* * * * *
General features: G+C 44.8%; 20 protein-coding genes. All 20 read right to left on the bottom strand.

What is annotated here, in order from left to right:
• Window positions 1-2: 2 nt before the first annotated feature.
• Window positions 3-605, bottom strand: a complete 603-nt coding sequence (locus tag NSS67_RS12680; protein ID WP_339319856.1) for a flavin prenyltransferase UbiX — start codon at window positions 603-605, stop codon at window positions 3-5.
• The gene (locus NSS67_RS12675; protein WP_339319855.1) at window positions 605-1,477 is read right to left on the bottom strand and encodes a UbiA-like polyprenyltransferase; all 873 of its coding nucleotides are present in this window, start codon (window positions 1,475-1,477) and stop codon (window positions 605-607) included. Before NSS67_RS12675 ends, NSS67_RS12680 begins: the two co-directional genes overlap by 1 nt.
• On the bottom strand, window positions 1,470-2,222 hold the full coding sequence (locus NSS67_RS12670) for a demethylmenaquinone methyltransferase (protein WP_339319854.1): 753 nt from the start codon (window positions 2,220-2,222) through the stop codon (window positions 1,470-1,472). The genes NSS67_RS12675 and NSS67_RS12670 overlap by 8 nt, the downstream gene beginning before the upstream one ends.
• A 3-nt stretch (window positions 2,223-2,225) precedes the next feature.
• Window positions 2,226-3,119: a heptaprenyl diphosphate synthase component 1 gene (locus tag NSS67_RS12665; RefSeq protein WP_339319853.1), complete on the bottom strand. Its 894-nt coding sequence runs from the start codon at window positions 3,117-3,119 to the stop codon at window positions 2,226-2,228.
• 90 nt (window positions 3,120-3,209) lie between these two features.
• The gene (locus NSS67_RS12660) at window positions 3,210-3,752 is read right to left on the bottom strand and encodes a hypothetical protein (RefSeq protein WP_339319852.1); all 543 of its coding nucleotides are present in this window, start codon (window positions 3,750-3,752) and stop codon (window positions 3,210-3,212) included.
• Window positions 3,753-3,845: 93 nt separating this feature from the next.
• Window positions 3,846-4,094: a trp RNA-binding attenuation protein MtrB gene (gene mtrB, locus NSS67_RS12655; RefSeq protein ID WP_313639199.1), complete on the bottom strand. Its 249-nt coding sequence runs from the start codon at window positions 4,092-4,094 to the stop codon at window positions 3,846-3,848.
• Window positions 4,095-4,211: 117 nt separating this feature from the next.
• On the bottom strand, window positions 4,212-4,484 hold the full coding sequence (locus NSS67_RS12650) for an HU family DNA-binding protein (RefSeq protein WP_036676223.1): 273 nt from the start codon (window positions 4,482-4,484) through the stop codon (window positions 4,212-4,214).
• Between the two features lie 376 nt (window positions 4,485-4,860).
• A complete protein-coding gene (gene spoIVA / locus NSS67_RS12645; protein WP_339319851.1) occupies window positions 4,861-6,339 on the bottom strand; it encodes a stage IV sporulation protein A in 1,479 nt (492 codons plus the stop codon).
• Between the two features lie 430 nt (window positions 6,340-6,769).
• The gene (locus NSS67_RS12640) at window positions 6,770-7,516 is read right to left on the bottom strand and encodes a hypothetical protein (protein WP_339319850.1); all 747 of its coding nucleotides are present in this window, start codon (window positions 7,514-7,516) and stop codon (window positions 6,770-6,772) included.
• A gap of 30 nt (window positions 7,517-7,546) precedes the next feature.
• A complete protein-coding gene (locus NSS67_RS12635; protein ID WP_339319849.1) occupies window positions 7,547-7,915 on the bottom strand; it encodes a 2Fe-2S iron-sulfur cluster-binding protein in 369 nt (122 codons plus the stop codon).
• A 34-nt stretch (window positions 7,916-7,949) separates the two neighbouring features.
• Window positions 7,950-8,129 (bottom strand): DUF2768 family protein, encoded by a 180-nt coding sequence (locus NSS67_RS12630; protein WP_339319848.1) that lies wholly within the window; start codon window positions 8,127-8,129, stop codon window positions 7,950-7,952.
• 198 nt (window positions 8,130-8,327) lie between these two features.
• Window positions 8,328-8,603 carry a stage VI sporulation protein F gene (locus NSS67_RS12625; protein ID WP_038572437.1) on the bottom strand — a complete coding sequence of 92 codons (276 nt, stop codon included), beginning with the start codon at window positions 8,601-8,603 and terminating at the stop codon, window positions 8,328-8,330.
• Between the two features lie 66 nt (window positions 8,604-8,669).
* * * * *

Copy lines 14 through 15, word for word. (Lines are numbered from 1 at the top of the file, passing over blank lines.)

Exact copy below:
• On the bottom strand, window positions 4,212-4,484 hold the full coding sequence (locus NSS67_RS12650) for an HU family DNA-binding protein (RefSeq protein WP_036676223.1): 273 nt from the start codon (window positions 4,482-4,484) through the stop codon (window positions 4,212-4,214).
• Between the two features lie 376 nt (window positions 4,485-4,860).